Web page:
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found at Newstead, Roxburghshire

Postcard of Wheel.
© National Museums Scotland


This wooden wheel is restored from fragments found at the bottom of a pit on the site of the Roman fort at Newstead in Roxburghshire. Such objects rarely survive. This wheel was used between 140 and 180 AD.

The hub was carved from a single piece of oak. The rim (or felloe) of the wheel is made up from six joined sections. Twelve spokes (five of which are modern reconstructions) join it to the central piece which has a hole for the axle.

The Romans hauled materials over short and long distances in wagons and carts to order to set up and provision their network of forts. Often all that is left of the vehicles are metal fittings, bindings and occasionally the tyres.

Record details

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Online ID: 000-100-037-039-C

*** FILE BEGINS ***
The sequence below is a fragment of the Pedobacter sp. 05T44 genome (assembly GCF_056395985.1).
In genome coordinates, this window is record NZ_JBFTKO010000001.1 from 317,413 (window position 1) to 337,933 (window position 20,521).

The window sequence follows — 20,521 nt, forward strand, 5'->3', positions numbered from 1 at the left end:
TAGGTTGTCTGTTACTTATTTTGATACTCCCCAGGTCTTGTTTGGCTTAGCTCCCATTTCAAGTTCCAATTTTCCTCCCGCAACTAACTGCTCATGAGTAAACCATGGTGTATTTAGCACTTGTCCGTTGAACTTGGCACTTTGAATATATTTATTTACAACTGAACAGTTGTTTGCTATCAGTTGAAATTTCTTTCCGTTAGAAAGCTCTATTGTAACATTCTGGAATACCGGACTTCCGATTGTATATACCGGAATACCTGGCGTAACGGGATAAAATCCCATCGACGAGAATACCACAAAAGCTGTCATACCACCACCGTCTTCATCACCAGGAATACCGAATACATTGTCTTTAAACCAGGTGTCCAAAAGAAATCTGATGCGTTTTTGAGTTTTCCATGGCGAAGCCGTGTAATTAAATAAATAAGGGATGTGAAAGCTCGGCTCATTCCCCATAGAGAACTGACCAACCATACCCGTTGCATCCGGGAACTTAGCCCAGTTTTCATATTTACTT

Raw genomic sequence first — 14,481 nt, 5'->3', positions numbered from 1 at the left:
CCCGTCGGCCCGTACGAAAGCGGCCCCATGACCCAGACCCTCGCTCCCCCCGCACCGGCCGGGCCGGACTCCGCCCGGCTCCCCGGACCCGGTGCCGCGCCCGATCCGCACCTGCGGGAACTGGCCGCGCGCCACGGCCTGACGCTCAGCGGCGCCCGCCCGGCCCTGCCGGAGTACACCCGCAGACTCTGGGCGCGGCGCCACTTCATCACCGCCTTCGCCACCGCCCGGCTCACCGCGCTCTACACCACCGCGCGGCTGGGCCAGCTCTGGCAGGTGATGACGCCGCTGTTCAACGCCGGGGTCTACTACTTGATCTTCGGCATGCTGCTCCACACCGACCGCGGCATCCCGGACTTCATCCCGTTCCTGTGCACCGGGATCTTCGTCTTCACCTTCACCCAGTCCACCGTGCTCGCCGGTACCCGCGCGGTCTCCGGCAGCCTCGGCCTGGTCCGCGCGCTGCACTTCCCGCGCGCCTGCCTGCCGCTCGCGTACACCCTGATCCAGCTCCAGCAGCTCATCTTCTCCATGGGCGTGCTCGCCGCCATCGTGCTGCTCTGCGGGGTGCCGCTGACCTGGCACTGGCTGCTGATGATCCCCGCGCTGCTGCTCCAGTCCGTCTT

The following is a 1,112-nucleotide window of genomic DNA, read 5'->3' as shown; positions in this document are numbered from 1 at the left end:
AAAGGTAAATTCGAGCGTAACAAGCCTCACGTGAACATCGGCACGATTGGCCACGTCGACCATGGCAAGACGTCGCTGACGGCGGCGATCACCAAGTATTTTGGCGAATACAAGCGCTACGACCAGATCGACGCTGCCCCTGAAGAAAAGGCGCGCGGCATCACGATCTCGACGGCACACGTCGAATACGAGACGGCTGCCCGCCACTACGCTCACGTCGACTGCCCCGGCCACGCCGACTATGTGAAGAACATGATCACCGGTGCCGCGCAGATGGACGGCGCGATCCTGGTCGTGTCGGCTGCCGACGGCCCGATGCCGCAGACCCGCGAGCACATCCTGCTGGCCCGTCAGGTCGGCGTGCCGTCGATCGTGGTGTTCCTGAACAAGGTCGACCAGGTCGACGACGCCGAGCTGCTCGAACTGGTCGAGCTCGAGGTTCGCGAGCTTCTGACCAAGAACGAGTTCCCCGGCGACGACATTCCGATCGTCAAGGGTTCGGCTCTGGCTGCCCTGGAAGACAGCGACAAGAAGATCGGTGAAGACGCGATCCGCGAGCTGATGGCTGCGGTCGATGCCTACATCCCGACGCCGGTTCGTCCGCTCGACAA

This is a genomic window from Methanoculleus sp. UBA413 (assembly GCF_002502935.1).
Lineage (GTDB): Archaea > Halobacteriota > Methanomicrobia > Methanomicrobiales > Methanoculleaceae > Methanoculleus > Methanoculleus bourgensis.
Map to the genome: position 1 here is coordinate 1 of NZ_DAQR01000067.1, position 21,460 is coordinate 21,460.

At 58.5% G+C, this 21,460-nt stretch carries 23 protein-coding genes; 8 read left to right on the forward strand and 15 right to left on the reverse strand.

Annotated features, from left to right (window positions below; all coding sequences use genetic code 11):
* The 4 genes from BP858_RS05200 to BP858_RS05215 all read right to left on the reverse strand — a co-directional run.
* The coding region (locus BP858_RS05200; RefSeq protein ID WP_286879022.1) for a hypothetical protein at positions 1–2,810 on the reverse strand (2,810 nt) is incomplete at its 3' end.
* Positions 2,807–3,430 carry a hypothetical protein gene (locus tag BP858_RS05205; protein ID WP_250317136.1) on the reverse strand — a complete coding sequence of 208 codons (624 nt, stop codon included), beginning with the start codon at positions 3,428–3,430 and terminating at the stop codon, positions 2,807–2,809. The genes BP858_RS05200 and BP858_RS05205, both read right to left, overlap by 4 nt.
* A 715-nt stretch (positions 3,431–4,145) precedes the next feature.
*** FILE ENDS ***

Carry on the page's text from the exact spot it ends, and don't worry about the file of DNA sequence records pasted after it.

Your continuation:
Image Rights Holder: National Museums Scotland
Project: 0098: National Museums Scotland
Project description | View all records in project
Ref: National Museums Scotland  X.FRA 478
Date: Between 140 and 180 AD
Material: Wood, oak; complete; restored
What: Wheel, rota cambiginata
Who: Newstead Collection
Where: Scotland, Roxburghshire, Melrose, Newstead
Description: Rota cambiginata wheel of oak, from Newstead
  • Clarke, D.V., Breeze, D.J., and Mackay, Ghillean. The Romans in Scotland. An introduction to the collections of the National Museums of Antiquities of Scotland. Edinburgh: National Museum of Antiquities of Scotland, 1980, p 68. 
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